• The first game onward not to feature the two generic kids as "No" and "Yes" buttons on the QUIT page.
    • The first game to use a different variant of the original plain gray-background THE END screen (just the font for this one and the background is light green). The only other Living Book to do this with the original THE END screen was The Berenstain Bears Get in a Fightand Sheila Rae, the Brave.
    • The first game to use an entirely custom credits sequence and not the usual jazz one. Other games in the series to do this include Green Eggs and Ham, Arthur's Computer Adventure, and D.W. the Picky Eater.
  • A preview for this game (see script below) is featured on V1.1 of Just Grandma and Me and Arthur's Teacher Trouble, and both versions of The Tortoise and the Hare and The New Kid on the Block.
  • This demo version can be featured in Dr. Seuss' ABC, The Berenstain Bears in the Dark, Green Eggs and Ham, Stellaluna, and Arthur's Reading Race.
  • The running gag in this game is Ruff's actual bone, though it's not hiding on every page and is entirely absent on the ninth page where Ruff is climbing up the ladder.
  • Ruff only speaks by barking, even in the home page; therefore, an off-screen narrator (possible his master) is heard talking as him, since Ruff can't physically speak any human language.
  • You leave the book when Ruff says, "OK, goodbye!" (if "Yes" is chosen), the same games as Arthur's Teacher Trouble and The Tortoise and the Hare. But you might want to keep playing when Ruff says "OK" (if "No" is chosen). The "No" answer is the bulldog, and the "Yes" answer is a brown dog (maybe a golden retriever or a weiner).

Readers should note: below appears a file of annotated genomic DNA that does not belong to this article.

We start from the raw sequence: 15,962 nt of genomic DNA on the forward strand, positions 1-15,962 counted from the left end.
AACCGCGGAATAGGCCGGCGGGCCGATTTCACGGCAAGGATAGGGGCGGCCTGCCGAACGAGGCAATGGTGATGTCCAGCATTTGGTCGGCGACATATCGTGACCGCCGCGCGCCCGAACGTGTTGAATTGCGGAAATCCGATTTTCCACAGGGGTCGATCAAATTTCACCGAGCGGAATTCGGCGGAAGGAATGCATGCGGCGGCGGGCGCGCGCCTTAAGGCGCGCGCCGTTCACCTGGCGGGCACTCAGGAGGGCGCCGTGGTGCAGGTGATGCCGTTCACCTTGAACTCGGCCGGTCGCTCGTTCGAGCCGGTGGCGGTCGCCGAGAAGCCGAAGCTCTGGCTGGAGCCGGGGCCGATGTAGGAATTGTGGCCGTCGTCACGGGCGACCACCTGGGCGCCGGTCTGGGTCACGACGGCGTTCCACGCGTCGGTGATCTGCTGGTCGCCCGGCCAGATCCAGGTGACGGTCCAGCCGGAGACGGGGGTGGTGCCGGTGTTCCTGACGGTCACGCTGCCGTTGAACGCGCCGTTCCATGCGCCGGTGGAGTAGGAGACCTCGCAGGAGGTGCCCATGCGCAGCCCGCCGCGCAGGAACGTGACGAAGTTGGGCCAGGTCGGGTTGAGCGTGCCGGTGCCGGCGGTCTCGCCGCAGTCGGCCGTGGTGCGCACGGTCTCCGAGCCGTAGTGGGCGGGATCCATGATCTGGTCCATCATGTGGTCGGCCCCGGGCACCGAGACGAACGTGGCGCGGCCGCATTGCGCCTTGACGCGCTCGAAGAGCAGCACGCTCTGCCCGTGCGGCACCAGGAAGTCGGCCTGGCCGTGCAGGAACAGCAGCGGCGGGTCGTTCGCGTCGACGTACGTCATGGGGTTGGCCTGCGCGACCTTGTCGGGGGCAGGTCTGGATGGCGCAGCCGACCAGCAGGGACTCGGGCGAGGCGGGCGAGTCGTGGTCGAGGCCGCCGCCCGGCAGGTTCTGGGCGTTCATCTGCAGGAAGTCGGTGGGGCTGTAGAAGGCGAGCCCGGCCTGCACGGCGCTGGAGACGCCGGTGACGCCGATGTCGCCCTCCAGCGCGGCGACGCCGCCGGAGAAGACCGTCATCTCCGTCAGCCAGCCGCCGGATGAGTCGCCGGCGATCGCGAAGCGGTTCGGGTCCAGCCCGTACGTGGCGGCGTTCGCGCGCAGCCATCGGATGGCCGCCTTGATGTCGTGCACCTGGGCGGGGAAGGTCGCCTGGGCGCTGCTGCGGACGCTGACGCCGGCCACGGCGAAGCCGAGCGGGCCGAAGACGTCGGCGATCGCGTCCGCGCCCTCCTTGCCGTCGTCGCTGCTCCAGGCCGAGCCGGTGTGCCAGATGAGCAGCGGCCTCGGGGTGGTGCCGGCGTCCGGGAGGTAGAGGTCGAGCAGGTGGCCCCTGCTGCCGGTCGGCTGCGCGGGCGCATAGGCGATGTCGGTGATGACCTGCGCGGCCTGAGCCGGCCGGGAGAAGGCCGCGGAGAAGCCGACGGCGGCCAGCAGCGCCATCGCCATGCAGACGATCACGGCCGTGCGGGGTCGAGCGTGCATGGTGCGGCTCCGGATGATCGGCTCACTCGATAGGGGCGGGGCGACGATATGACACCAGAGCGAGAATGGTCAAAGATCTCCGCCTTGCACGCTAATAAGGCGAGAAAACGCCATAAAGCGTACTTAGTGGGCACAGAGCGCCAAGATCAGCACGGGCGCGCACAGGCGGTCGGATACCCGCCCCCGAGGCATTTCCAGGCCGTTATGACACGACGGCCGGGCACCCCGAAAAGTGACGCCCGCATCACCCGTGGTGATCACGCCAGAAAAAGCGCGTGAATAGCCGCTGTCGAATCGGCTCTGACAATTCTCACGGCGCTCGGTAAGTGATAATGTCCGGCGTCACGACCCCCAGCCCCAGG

• On the 9th page when Ruff climbs up the ladder, when you click on the smiling satellite, you can hear a sample of a hidden song that can be found in its entirety as a hidden track on the CD soundtrack.
  • On the Living Books Samplers, this game was placed before Little Monster at School, making it commonly mistaken to have been released before that game, despite Little Monster at School actually being initially released on a Philips CD-i console port earlier between the releases of The New Kid on the Block and Ruff's Bone.
    • This was likely because the producers sorted the game by its PC/Mac release date.
  • This game along with Harry and the Haunted House was reviewed in Brutal-moose's review of the Living Books series.



Living Books - Ruff's Bone

This is the video for this game.


Page 1[]

Golfer: Doggone it, meet the gang! [Ruff barks] Hey there Ruff old boy!

Woman on Chair: Don't worry, Ruff. He'll be out in a minute.

Girl with hula hoop: Hey, Ruff! Look at me, look at me!

Man: I guess I missed!

Woman on Chair: I think I hear him coming now!

Master: Now where'd I put that bone?

Man: I'm a coming! I hear ya!

Master: Okay, Ruff, here's your bone. Ready? [throws bone] Whoa, I didn't know my own strength! Go get it, Ruff!

Preview Script[]

Master: Okay, Ruff, here's your bone. Ready? [throws bone] Whoa, I didn't know my own strength. Go get it, Ruff. [Ruff barks three times and then runs away to find his bone]

Girl with hula hoop: Where is Ruff gonna find his bone?

Golfer: In the jungle?

Master: Under the sea?

Golfer: On another planet?

Girl with hula hoop: Wow!

Golfer: You want to find out whether Ruff ever gets his bone?

Master: Then get Broderbund's Living Book called Ruff's Bone. [alt: Then get Living Books' Ruff's Bone.]

All three: See you then! [all three wave good-bye]


Snakes And Ladders


Ruff: (barking) Ruff! Ruff! Are you sure you want to quit?

[when the user clicks "No" which the bulldog is holding]: Okay!

[when the user clicks "Yes" which a red dog is holding]: Okay, goodbye!